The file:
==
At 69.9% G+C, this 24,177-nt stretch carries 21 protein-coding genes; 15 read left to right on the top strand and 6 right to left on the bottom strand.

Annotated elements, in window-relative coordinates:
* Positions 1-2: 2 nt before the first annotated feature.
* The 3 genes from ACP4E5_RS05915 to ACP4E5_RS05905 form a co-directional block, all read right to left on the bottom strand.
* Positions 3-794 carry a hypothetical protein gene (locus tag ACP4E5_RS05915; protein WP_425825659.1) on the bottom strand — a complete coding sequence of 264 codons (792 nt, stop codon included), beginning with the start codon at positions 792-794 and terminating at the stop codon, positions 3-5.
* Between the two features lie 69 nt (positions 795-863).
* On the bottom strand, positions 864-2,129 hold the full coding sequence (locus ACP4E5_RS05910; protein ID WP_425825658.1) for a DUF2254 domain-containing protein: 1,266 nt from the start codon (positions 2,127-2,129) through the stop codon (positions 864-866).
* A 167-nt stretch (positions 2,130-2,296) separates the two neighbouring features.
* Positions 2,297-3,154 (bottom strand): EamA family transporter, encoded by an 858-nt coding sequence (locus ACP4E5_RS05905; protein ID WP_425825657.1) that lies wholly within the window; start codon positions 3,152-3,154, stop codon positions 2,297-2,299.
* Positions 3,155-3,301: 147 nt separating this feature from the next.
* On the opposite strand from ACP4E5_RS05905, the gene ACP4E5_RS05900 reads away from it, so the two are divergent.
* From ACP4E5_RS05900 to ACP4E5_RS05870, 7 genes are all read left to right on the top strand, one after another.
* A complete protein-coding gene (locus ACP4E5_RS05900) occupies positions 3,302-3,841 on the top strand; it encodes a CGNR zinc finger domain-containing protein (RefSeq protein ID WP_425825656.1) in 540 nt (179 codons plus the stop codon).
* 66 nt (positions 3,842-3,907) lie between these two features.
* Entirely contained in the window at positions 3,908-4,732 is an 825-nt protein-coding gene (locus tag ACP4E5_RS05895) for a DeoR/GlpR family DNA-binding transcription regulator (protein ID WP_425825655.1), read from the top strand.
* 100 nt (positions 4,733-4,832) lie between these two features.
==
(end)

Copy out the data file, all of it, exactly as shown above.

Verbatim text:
At 69.9% G+C, this 24,177-nt stretch carries 21 protein-coding genes; 15 read left to right on the top strand and 6 right to left on the bottom strand.

Annotated elements, in window-relative coordinates:
* Positions 1-2: 2 nt before the first annotated feature.
* The 3 genes from ACP4E5_RS05915 to ACP4E5_RS05905 form a co-directional block, all read right to left on the bottom strand.
* Positions 3-794 carry a hypothetical protein gene (locus tag ACP4E5_RS05915; protein WP_425825659.1) on the bottom strand — a complete coding sequence of 264 codons (792 nt, stop codon included), beginning with the start codon at positions 792-794 and terminating at the stop codon, positions 3-5.
* Between the two features lie 69 nt (positions 795-863).
* On the bottom strand, positions 864-2,129 hold the full coding sequence (locus ACP4E5_RS05910; protein ID WP_425825658.1) for a DUF2254 domain-containing protein: 1,266 nt from the start codon (positions 2,127-2,129) through the stop codon (positions 864-866).
* A 167-nt stretch (positions 2,130-2,296) separates the two neighbouring features.
* Positions 2,297-3,154 (bottom strand): EamA family transporter, encoded by an 858-nt coding sequence (locus ACP4E5_RS05905; protein ID WP_425825657.1) that lies wholly within the window; start codon positions 3,152-3,154, stop codon positions 2,297-2,299.
* Positions 3,155-3,301: 147 nt separating this feature from the next.
* On the opposite strand from ACP4E5_RS05905, the gene ACP4E5_RS05900 reads away from it, so the two are divergent.
* From ACP4E5_RS05900 to ACP4E5_RS05870, 7 genes are all read left to right on the top strand, one after another.
* A complete protein-coding gene (locus ACP4E5_RS05900) occupies positions 3,302-3,841 on the top strand; it encodes a CGNR zinc finger domain-containing protein (RefSeq protein ID WP_425825656.1) in 540 nt (179 codons plus the stop codon).
* 66 nt (positions 3,842-3,907) lie between these two features.
* Entirely contained in the window at positions 3,908-4,732 is an 825-nt protein-coding gene (locus tag ACP4E5_RS05895) for a DeoR/GlpR family DNA-binding transcription regulator (protein ID WP_425825655.1), read from the top strand.
* 100 nt (positions 4,733-4,832) lie between these two features.